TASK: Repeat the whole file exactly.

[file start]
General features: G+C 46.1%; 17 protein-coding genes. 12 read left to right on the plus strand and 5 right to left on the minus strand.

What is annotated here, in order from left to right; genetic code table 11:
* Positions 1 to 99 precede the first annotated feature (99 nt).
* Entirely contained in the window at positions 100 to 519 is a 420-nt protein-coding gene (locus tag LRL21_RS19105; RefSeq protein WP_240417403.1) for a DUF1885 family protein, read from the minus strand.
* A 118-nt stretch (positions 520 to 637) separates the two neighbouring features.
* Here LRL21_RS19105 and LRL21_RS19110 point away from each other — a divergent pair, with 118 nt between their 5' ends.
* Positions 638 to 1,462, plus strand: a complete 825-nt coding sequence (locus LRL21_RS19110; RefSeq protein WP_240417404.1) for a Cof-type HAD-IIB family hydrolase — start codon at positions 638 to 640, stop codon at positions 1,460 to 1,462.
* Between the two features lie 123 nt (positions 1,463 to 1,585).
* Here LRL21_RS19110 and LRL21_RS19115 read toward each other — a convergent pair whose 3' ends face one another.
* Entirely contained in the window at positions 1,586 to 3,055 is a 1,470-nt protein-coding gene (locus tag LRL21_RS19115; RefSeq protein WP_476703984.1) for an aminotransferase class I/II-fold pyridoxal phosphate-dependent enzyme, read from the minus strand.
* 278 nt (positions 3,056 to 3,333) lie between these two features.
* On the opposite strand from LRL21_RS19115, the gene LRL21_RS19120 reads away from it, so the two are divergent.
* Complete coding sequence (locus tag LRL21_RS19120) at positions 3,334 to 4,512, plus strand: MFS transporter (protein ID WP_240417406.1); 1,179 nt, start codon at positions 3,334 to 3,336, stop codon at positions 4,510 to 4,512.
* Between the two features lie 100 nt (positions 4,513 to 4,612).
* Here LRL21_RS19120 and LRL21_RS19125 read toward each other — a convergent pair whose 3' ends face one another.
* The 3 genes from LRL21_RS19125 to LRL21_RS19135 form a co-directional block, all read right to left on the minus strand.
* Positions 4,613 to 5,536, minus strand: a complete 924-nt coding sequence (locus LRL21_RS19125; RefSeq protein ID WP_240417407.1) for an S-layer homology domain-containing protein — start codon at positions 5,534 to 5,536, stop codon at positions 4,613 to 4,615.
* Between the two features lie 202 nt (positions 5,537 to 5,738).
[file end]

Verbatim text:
General features: G+C 46.1%; 17 protein-coding genes. 12 read left to right on the plus strand and 5 right to left on the minus strand.

What is annotated here, in order from left to right; genetic code table 11:
* Positions 1 to 99 precede the first annotated feature (99 nt).
* Entirely contained in the window at positions 100 to 519 is a 420-nt protein-coding gene (locus tag LRL21_RS19105; RefSeq protein WP_240417403.1) for a DUF1885 family protein, read from the minus strand.
* A 118-nt stretch (positions 520 to 637) separates the two neighbouring features.
* Here LRL21_RS19105 and LRL21_RS19110 point away from each other — a divergent pair, with 118 nt between their 5' ends.
* Positions 638 to 1,462, plus strand: a complete 825-nt coding sequence (locus LRL21_RS19110; RefSeq protein WP_240417404.1) for a Cof-type HAD-IIB family hydrolase — start codon at positions 638 to 640, stop codon at positions 1,460 to 1,462.
* Between the two features lie 123 nt (positions 1,463 to 1,585).
* Here LRL21_RS19110 and LRL21_RS19115 read toward each other — a convergent pair whose 3' ends face one another.
* Entirely contained in the window at positions 1,586 to 3,055 is a 1,470-nt protein-coding gene (locus tag LRL21_RS19115; RefSeq protein WP_476703984.1) for an aminotransferase class I/II-fold pyridoxal phosphate-dependent enzyme, read from the minus strand.
* 278 nt (positions 3,056 to 3,333) lie between these two features.
* On the opposite strand from LRL21_RS19115, the gene LRL21_RS19120 reads away from it, so the two are divergent.
* Complete coding sequence (locus tag LRL21_RS19120) at positions 3,334 to 4,512, plus strand: MFS transporter (protein ID WP_240417406.1); 1,179 nt, start codon at positions 3,334 to 3,336, stop codon at positions 4,510 to 4,512.
* Between the two features lie 100 nt (positions 4,513 to 4,612).
* Here LRL21_RS19120 and LRL21_RS19125 read toward each other — a convergent pair whose 3' ends face one another.
* The 3 genes from LRL21_RS19125 to LRL21_RS19135 form a co-directional block, all read right to left on the minus strand.
* Positions 4,613 to 5,536, minus strand: a complete 924-nt coding sequence (locus LRL21_RS19125; RefSeq protein ID WP_240417407.1) for an S-layer homology domain-containing protein — start codon at positions 5,534 to 5,536, stop codon at positions 4,613 to 4,615.
* Between the two features lie 202 nt (positions 5,537 to 5,738).